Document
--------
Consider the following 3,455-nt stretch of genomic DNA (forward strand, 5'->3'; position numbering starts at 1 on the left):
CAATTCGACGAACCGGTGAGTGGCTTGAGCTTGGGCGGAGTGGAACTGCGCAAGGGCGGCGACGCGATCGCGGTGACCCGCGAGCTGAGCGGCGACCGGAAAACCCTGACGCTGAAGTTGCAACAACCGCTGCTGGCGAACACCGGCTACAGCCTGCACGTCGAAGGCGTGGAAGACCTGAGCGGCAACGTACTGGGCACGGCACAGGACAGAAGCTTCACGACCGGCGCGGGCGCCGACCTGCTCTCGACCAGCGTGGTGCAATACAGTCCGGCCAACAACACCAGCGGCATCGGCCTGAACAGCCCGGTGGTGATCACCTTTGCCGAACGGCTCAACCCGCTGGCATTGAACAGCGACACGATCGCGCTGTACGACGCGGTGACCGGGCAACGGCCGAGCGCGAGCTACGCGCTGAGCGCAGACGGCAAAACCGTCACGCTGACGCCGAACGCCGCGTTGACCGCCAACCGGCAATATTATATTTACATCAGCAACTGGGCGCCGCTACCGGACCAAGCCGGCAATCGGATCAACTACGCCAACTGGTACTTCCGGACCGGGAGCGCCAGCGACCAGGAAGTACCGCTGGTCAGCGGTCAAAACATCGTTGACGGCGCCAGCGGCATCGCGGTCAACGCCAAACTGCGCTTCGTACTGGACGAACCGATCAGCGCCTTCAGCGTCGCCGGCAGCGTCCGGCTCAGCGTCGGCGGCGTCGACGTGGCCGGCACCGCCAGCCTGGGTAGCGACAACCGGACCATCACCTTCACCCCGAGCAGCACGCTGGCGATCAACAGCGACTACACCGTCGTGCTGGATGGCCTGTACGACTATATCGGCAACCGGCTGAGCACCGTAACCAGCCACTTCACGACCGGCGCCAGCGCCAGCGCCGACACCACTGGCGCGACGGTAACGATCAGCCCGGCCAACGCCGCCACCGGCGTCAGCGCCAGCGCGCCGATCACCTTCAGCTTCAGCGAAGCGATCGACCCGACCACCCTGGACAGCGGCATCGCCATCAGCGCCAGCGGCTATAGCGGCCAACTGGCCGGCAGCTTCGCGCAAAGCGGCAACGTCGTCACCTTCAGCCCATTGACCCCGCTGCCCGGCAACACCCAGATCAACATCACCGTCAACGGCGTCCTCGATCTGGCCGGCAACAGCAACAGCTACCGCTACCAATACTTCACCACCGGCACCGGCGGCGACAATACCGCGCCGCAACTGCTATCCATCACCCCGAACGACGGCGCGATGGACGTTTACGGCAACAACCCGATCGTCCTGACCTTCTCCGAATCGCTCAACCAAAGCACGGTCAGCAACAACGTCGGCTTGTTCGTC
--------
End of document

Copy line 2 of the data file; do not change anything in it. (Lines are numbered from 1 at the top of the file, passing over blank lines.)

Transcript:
CAATTCGACGAACCGGTGAGTGGCTTGAGCTTGGGCGGAGTGGAACTGCGCAAGGGCGGCGACGCGATCGCGGTGACCCGCGAGCTGAGCGGCGACCGGAAAACCCTGACGCTGAAGTTGCAACAACCGCTGCTGGCGAACACCGGCTACAGCCTGCACGTCGAAGGCGTGGAAGACCTGAGCGGCAACGTACTGGGCACGGCACAGGACAGAAGCTTCACGACCGGCGCGGGCGCCGACCTGCTCTCGACCAGCGTGGTGCAATACAGTCCGGCCAACAACACCAGCGGCATCGGCCTGAACAGCCCGGTGGTGATCACCTTTGCCGAACGGCTCAACCCGCTGGCATTGAACAGCGACACGATCGCGCTGTACGACGCGGTGACCGGGCAACGGCCGAGCGCGAGCTACGCGCTGAGCGCAGACGGCAAAACCGTCACGCTGACGCCGAACGCCGCGTTGACCGCCAACCGGCAATATTATATTTACATCAGCAACTGGGCGCCGCTACCGGACCAAGCCGGCAATCGGATCAACTACGCCAACTGGTACTTCCGGACCGGGAGCGCCAGCGACCAGGAAGTACCGCTGGTCAGCGGTCAAAACATCGTTGACGGCGCCAGCGGCATCGCGGTCAACGCCAAACTGCGCTTCGTACTGGACGAACCGATCAGCGCCTTCAGCGTCGCCGGCAGCGTCCGGCTCAGCGTCGGCGGCGTCGACGTGGCCGGCACCGCCAGCCTGGGTAGCGACAACCGGACCATCACCTTCACCCCGAGCAGCACGCTGGCGATCAACAGCGACTACACCGTCGTGCTGGATGGCCTGTACGACTATATCGGCAACCGGCTGAGCACCGTAACCAGCCACTTCACGACCGGCGCCAGCGCCAGCGCCGACACCACTGGCGCGACGGTAACGATCAGCCCGGCCAACGCCGCCACCGGCGTCAGCGCCAGCGCGCCGATCACCTTCAGCTTCAGCGAAGCGATCGACCCGACCACCCTGGACAGCGGCATCGCCATCAGCGCCAGCGGCTATAGCGGCCAACTGGCCGGCAGCTTCGCGCAAAGCGGCAACGTCGTCACCTTCAGCCCATTGACCCCGCTGCCCGGCAACACCCAGATCAACATCACCGTCAACGGCGTCCTCGATCTGGCCGGCAACAGCAACAGCTACCGCTACCAATACTTCACCACCGGCACCGGCGGCGACAATACCGCGCCGCAACTGCTATCCATCACCCCGAACGACGGCGCGATGGACGTTTACGGCAACAACCCGATCGTCCTGACCTTCTCCGAATCGCTCAACCAAAGCACGGTCAGCAACAACGTCGGCTTGTTCGTC